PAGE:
The ‘cost’ of pensions tax relief increased by £4.4bn to £41.3bn between 2017-18 and 2019-20, data from HM Revenue and Customs has shown.
According to figures from the tax authority, published yesterday (September 30), gross pension tax relief in 2019-20 is projected to be £41.3bn, up from £38.2bn in 2018-19.
Tax relief on pension contributions is paid at the saver's marginal rate of income tax, meaning basic rate taxpayers get 20 per cent pension tax relief, increasing to 40 per cent for higher-rate taxpayers and 45 per cent for additional-rate taxpayers.
However, pension commentators have said a large part of the increase will have been due to the rise in mandatory contributions under automatic enrolment.
These went up from 2 per cent in 2017-18 to 8 per cent in 2019-20.
Therefore, the rise in the cost of tax relief reflects savers saving more, and should be celebrated rather than used as an excuse for cutting back, according to LCP.
Karen Goldschmidt, pension tax specialist at consultants LCP, said: “The chancellor will undoubtedly be looking with great interest at the quoted headline figure of £41.3bn for the ‘cost’ of pension tax relief. But these figures provide no excuse for a Budget raid on pension tax relief.
“The growth reflects millions more workers savings towards their retirement and should be welcomed, not used as an excuse for cuts.
“In addition, a large part of the headline cost of tax relief relates to the cost of public service schemes, where a reduction in relief would either result in big tax bills for public servants or generate little up-front revenue for the government.”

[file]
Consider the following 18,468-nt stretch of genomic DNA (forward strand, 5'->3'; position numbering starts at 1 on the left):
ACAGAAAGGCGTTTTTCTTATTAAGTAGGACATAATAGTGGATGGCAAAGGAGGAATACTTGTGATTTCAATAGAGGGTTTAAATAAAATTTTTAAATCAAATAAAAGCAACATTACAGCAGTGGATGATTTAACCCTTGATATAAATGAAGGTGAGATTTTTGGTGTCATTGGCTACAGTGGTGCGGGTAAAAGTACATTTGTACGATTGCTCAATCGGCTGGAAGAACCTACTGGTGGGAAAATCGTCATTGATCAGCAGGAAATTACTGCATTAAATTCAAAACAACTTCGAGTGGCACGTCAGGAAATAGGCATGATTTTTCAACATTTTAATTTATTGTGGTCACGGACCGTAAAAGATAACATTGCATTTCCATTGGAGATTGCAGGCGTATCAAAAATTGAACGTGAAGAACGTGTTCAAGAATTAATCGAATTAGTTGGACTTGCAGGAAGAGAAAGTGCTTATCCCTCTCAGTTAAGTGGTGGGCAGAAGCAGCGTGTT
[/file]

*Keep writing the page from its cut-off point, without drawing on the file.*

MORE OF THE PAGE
The figures also showed tax paid on pension incomes increased from £18.7bn in 2018 to £19.2bn in 2019.
When tax on pension incomes is taken into account, the net cost of pension tax relief in 2019-20 was £22.1bn, about £2.6bn higher than the 2018-19 figure. HMRC found £31.3bn was contributed to personal pensions in 2019-20, up from £27.9bn in 2018-19.
The total value of contributions to personal pensions has risen over the last three years by an average of 11 per cent each year.
Meanwhile, the figures showed 42,350 taxpayers reported pension contributions exceeding the annual allowance with a total of £950m in 2019-20, up from £820m a year earlier.
In addition, 8,510 lifetime allowance charges were reported by pension schemes in 2019-20, with a total value of £342m, a 21 per cent increase from £283m in 2018-19.
Andrew Tully, technical director at Canada Life, said: “These figures show a significant increase of 21 per cent in the lifetime allowance
charge for the latest reported tax year, with 8,500 people hit with an extra tax.
“I can only see this charge hitting more people as those using drawdown approach age 75 and face the second check, which will be exacerbated by the fact the allowance has been frozen for the next five years.”
Tom Selby, head of retirement policy at AJ Bell, said: “The amount raised by the annual and lifetime allowances in the context of the UK’s finances is relatively small, with horrific complexity in the retirement system the price we all have to pay.
“The decision to freeze the lifetime allowance at £1,073,100 until the end of this Parliament will inevitably drag more people into paying lifetime allowance charges, further boosting Chancellor Rishi Sunak’s coffers.
“Hiking the point at which the annual allowance taper kicks in by £90,000 from 2020/21 onwards, on the other hand, will reduce the amount of cash the Treasury nets from pension savers.”
Credit - Amy Austin - Financial Times - https://www.ftadviser.com/pensions/2021/10/01/pension-tax-relief-cost-hits-42bn/